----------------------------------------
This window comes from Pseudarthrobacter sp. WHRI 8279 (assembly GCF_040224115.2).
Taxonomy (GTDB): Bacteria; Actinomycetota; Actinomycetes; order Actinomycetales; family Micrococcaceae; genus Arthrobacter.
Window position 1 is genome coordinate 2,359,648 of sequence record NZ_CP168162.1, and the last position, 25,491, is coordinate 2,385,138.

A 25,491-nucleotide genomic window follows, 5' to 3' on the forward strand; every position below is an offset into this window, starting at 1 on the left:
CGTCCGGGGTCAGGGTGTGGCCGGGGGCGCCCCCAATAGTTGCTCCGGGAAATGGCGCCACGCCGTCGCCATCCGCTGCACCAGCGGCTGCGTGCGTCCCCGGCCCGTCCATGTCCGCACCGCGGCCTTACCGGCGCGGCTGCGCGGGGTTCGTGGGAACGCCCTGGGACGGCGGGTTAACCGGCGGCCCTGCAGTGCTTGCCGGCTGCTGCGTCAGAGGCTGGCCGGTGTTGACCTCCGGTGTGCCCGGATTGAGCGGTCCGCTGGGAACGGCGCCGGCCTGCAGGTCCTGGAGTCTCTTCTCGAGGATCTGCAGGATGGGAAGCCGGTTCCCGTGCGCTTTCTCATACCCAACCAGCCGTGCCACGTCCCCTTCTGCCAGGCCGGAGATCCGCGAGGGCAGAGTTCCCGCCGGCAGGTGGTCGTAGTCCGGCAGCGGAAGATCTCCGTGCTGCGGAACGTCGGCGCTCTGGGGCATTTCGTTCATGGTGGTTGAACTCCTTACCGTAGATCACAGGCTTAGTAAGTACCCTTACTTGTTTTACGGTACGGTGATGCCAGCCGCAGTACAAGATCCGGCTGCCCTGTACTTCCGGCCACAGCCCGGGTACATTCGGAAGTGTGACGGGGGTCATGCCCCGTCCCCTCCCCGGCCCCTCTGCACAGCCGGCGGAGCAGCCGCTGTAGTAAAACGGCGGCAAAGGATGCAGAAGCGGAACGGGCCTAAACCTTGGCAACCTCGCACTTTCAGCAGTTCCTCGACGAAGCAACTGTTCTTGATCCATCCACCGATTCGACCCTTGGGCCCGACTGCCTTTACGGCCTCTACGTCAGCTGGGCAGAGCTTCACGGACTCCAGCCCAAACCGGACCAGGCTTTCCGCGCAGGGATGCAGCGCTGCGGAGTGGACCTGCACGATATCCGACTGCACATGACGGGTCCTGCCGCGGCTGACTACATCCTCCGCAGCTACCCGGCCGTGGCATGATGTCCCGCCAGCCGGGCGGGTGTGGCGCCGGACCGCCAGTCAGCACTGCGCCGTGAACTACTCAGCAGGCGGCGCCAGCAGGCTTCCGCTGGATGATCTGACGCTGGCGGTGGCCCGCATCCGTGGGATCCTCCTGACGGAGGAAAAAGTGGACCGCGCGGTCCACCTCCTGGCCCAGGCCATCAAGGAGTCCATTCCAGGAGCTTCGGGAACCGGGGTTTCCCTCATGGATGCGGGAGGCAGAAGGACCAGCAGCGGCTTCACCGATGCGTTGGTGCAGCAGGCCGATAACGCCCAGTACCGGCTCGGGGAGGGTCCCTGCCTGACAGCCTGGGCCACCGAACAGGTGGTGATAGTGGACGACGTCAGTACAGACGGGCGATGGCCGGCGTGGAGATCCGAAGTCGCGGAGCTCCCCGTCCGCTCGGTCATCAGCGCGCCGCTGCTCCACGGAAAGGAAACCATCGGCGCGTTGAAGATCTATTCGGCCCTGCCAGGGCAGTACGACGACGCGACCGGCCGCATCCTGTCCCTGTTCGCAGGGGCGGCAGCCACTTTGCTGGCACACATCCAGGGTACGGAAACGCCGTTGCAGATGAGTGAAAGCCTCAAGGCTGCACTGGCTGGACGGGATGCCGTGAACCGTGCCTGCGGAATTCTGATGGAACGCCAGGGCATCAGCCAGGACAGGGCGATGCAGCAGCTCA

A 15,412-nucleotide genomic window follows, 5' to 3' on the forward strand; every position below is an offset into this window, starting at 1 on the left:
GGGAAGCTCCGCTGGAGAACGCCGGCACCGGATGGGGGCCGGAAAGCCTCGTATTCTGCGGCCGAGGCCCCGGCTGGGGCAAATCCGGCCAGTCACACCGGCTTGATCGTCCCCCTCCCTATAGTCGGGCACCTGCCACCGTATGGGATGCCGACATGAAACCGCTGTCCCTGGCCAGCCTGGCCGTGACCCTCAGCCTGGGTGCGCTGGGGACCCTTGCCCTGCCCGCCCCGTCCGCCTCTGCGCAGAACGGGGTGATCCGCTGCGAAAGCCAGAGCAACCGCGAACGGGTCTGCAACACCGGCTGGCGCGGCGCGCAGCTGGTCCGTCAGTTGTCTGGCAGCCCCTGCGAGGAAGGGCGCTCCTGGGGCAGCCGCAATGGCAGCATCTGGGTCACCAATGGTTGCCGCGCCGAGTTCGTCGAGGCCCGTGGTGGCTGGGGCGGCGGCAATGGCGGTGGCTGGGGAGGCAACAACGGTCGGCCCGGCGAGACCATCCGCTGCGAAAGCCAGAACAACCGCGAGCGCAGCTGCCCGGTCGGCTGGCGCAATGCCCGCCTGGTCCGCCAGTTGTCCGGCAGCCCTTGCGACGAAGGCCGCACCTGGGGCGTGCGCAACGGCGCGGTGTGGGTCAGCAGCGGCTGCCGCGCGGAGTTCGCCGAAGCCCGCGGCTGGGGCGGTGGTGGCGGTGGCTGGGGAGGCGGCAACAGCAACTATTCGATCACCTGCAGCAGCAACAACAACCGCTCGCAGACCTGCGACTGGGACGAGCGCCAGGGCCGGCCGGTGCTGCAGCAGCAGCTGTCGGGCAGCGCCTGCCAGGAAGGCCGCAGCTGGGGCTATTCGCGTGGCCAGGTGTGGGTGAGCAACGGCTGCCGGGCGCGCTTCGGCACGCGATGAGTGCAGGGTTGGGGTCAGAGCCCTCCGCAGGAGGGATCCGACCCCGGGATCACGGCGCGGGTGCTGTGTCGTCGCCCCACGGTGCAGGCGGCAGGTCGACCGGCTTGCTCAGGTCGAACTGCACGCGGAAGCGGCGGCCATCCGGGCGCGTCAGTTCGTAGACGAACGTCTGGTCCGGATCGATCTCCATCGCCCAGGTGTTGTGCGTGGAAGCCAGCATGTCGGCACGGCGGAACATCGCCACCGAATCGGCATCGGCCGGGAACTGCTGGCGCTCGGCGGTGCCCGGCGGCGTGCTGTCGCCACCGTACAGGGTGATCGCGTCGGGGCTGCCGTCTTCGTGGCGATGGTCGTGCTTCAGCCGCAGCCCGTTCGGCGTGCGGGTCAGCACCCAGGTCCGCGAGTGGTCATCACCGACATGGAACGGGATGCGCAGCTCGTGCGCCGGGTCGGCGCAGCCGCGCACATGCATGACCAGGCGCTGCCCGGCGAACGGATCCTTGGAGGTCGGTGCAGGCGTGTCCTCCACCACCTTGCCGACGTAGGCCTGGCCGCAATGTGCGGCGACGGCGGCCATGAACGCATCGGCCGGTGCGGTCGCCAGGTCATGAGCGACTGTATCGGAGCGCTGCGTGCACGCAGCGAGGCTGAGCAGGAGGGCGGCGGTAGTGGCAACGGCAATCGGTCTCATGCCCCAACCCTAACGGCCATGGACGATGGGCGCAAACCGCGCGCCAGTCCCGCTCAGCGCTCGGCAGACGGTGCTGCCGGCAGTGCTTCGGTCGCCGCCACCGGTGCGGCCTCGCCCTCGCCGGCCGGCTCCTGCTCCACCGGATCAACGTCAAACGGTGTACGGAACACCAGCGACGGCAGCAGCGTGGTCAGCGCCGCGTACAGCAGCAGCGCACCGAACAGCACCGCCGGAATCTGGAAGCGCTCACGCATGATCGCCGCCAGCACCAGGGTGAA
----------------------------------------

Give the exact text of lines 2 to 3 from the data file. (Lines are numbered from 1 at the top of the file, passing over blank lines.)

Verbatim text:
Taxonomy (GTDB): Bacteria; Actinomycetota; Actinomycetes; order Actinomycetales; family Micrococcaceae; genus Arthrobacter.
Window position 1 is genome coordinate 2,359,648 of sequence record NZ_CP168162.1, and the last position, 25,491, is coordinate 2,385,138.